PhotoRed Reduction Routines
Most of the routines in PhotoRed are based directly on the algorithms used by Henden
and Kaitchuck. The differential approach to standard magnitudes is based on a paper by
Richard Miles in the Journal of the British Astronomical Association. Where possible, the
data and results from those algorithms were used in Canopus to verify the correctness of
Say you want to get one or more V and R images for a field and treat them as if they
were taken at the same time, e.g., you want to derive a V-R measurement for that moment.
With a single camera, thats not possible. PhotoRed somehow needs to know that the
images are to be treated as if they were taken simultaneously. This is accomplished by
assigning a group number to a set of images. In the example, the V and R images taken at
approximately same time would have the same group number. When PhotoRed runs through its
routines, it can group the images as if you had a multi-channel camera.
Usually, you dont take just one image through each filter. Instead you take two or
three with the intent that the values be averaged. This reduces scatter in the data.
Combined with the grouping just mentioned, PhotoRed can automatically do the averaging for
For example, say you take a quick succession of three images in each of three filters of a
standard field. In PhotoRed, you would assign the same group number to all nine images so
that PhotoRed knew that the data for the nine images was to be lumped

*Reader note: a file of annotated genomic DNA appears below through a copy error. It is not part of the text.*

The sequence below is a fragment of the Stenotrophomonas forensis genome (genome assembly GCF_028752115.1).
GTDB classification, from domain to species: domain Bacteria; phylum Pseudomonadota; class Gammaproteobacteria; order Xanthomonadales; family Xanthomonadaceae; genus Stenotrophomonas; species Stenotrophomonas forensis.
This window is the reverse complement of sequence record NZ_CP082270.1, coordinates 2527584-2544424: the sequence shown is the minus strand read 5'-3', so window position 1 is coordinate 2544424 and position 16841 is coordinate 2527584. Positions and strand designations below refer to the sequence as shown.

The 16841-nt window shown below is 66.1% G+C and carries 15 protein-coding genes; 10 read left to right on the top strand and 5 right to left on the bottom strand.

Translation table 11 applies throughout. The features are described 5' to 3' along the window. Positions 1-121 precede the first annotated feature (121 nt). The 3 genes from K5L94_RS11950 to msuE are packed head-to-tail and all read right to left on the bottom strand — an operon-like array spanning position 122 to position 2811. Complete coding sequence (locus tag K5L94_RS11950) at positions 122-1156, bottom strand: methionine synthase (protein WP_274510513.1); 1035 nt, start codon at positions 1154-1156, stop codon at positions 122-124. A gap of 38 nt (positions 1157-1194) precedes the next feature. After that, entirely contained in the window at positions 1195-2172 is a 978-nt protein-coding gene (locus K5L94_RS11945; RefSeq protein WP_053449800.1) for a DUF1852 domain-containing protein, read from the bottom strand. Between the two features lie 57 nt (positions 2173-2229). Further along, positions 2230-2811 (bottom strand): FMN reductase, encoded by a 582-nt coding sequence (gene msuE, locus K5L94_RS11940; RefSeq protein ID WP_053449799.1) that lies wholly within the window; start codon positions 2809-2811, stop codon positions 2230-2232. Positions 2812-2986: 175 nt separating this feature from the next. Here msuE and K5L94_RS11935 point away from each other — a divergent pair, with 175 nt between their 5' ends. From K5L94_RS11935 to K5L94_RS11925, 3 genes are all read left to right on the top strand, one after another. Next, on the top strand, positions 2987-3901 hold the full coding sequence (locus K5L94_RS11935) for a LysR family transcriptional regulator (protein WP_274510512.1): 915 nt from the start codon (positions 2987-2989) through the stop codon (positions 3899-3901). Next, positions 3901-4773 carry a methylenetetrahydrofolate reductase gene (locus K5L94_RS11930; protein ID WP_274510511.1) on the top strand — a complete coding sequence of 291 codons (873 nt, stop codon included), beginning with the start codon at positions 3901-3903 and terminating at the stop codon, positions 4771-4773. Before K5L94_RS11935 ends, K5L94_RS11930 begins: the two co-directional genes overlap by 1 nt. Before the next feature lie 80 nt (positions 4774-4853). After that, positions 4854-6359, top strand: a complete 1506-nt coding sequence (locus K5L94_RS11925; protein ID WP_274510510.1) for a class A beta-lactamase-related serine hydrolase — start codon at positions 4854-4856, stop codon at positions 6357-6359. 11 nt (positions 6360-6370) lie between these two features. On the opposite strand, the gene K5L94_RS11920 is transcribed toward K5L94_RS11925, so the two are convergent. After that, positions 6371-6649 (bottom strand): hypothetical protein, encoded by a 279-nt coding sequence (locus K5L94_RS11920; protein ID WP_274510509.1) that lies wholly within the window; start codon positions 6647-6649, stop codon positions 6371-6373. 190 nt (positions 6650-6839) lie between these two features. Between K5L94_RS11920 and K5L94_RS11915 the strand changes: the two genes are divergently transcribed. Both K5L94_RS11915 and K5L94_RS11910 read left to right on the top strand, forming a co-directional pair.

together. Then, when running through the routines, PhotoRed sums the magnitudes for
each star in the three images for a given filter and uses the average value as the
magnitude for that star in that filter for that group. It is not required that you have
the same number of images for each filter, though having at least two helps reduce data
scatter. Getting more than three images in each filter is probably not warranted in most
The concept of groups is an important one to understand when using PhotoRed. In the
simplest terms, all observations of a given object in a given filter that have the same
group number will be averaged to find a single magnitude for that filter and air mass
value. Therefore, it makes little or no sense to put observations made many minutes or
even hours apart into the same group.
The Color Index (CI) Value
For the V filter, the CI value is often B-V, i.e., the catalog B magnitude minus the
catalog V value. However, in PhotoRed the solution can be based also on V-R and V-I. Some
of the routines specifically ask which catalog color index to use when running the
calculations. Later on, when you run the routines that find the standard magnitudes of
comparisons and target, you must tell PhotoRed which CI was used in the previous methods.
Whats critical when you convert Canopus instrumental magnitudes to standard
magnitudes is that you use the same filters that were used for determining the transforms.
It just wont do to find a slope for B-V magnitudes and apply them to images taken in
V and R.
As mentioned before, the C filter is treated as its own band but uses V magnitudes from
the catalogs (plus one other for transforms and CI determinations). In short, think of the
C filter as a substitute V filter with a higher pass through but the reductions for with
will not be as good in terms of matching the standard system as using a true V filter.